When contributing code to any Massively Modified project, there are some guidelines to follow to expedite the time neccessary to get your contributions merged. The following are the Naming Conventions used when contributing CSS to an applicable Massively Modified project.
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- Adhere to Our CSS Naming Conventions
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The CSS Naming Convention
We are making use of a custom naming convention we have termed EEM, or Entity Element Modifier. We really liked the concept behind the BEM naming convention, but did not care too much for the length of the names we'd see using the convention. Our convention follows the same principles, but makes use of a syntax that we prefer. As a result, you will see a mixture of both styles, as Material Design follows the BEM naming convention, and we are not here to rewrite Material Design - only to wrap it!
Use the Modified BEM naming convention here a.k.a. EEM:
- The Entity to be modified. The entity is something abstract; a thing with distinct and independant existence. It should be named with a noun. Something that signifies what it is/does if what it is doesn't already have a perfect name which does so.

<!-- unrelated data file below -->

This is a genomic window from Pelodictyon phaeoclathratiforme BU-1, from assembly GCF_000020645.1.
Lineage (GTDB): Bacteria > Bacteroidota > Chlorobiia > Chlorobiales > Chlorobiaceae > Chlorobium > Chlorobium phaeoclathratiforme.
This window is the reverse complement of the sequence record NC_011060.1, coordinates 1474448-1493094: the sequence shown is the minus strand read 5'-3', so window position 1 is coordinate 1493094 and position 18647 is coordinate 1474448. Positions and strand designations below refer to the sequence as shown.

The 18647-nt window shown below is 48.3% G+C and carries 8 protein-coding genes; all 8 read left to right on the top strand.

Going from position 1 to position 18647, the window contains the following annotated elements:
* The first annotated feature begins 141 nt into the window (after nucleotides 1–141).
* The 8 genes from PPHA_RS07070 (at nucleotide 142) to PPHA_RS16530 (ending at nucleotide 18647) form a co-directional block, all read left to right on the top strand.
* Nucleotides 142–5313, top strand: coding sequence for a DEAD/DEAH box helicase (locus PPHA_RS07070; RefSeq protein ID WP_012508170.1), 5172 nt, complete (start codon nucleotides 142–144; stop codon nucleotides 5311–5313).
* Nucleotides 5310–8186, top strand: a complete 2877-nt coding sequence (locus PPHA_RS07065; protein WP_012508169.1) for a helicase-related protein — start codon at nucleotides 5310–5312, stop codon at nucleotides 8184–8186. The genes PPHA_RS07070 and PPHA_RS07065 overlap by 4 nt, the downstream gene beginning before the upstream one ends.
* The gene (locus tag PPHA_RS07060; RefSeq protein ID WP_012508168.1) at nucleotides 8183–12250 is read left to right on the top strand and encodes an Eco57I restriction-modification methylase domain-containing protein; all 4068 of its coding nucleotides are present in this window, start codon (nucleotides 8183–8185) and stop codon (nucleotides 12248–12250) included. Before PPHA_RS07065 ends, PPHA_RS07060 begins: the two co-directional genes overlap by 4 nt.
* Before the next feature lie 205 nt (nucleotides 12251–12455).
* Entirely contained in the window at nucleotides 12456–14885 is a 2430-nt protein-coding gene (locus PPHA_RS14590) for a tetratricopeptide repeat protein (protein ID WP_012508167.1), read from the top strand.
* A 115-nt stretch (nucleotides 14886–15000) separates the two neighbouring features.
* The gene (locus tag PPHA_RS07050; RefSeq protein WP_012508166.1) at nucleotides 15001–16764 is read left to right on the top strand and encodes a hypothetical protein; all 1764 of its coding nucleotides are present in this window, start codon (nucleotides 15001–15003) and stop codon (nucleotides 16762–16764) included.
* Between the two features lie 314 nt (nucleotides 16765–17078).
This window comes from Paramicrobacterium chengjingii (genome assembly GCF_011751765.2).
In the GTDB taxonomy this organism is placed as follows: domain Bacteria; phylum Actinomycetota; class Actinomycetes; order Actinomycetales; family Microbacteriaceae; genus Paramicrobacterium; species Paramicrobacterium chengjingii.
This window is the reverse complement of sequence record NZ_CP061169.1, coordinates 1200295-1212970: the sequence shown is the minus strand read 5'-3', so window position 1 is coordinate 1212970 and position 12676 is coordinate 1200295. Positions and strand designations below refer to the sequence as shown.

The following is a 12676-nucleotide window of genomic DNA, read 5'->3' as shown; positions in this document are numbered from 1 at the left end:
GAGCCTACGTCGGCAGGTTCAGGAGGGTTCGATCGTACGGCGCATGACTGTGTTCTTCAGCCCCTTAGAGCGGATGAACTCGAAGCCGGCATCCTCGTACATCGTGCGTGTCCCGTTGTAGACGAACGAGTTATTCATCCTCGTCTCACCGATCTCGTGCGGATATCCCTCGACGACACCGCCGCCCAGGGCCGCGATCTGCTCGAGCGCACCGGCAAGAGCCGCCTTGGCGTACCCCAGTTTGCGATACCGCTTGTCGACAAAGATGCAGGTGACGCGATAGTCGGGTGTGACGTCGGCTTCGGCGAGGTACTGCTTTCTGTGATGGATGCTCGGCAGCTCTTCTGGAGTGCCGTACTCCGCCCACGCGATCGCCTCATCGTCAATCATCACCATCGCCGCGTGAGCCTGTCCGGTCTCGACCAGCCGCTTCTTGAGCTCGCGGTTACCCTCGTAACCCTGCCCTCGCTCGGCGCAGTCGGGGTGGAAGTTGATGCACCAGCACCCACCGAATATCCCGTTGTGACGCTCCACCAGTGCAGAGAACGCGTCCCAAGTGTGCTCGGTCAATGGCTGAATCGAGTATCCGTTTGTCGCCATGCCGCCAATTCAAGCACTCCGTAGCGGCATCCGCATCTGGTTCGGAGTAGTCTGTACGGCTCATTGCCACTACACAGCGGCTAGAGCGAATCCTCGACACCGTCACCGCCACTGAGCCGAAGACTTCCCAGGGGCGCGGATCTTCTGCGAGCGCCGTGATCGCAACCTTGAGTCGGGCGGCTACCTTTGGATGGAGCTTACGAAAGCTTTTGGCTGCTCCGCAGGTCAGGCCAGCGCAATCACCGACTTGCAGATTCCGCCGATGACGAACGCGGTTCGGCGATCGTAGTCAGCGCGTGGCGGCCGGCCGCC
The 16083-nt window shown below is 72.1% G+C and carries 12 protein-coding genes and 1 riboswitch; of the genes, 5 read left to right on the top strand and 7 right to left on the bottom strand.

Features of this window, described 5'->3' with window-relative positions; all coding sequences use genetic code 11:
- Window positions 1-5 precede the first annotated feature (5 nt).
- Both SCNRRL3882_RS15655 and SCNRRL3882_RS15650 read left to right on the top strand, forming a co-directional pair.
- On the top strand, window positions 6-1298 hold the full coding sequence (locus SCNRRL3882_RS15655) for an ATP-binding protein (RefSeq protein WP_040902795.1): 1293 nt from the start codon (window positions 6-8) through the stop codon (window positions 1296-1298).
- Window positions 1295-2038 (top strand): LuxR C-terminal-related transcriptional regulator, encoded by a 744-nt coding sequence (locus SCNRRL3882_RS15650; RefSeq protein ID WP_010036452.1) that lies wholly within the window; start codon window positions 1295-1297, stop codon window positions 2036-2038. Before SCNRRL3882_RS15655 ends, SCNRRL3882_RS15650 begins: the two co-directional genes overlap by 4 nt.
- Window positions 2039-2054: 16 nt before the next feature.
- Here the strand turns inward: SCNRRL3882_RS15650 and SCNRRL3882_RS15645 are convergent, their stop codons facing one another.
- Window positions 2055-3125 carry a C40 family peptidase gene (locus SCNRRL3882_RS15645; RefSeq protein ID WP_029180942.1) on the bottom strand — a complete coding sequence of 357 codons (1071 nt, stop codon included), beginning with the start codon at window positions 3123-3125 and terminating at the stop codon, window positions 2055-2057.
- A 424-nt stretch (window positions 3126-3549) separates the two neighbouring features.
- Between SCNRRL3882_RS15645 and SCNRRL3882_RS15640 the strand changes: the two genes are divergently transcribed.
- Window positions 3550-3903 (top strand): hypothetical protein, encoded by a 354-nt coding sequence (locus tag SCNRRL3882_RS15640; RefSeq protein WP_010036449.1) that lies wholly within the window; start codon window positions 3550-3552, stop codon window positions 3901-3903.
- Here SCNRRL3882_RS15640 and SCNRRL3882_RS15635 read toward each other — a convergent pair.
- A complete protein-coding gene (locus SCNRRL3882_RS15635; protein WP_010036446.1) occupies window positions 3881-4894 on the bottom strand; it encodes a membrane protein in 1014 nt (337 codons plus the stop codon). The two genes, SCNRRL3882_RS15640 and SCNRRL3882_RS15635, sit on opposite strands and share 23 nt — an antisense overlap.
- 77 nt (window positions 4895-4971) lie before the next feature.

- The Element is a part or aspect of something abstract (the entity). It should be named with a noun/adjective (something describing an attribute, used to modify a noun it is related to)
- Verb-Adverb/Adjective. The modifier is something that makes partial or minor changes to something.
Write your names like so:
<a href="" class="box_element+modifier">Some Title</>
And think of it like this:
The box is the main object we are styling. The element is the child item or specific property of the object that we are targeting with our style.
The modifier is a difference we are imposing upon the item from the norm.
I love using the plus sign as a modifier. It's typically a standard to write names which are compound words using a hyphen to separate the words. So it is counter-intuitive to use hyphens (or a minus sign) to denote a removal of a property. Therefore, if you want to signify a removal, just tack
no-to the beginning of a modifier name to indicate a removal of a style.
i.e. in HTML
Comparing BEM & EEM
The Massively Modified approach is meant to shorten the length of names that you'd get using straight BEM while still proposing the same basic structure to naming that BEM provides, which is helpful in organizing CSS styles. The element/modifier approach helps greatly in organizing styles because it helps you more easily visualize what a style is doing to an element. Here's a comparison between straight BEM vs MEM or EEM:
Visually, its not all that much different. But EEM saves 3 key-strokes in html, 2 in CSS, looks better, and provides the same benefits. It also plays well with BEM and allows us to have a clean separation - let's say - between Material Design and our own contributions.
Conclusion? When submitting a merge request to anything Massively Modified: please ensure you use EEM naming conventions for all SCSS/CSS.
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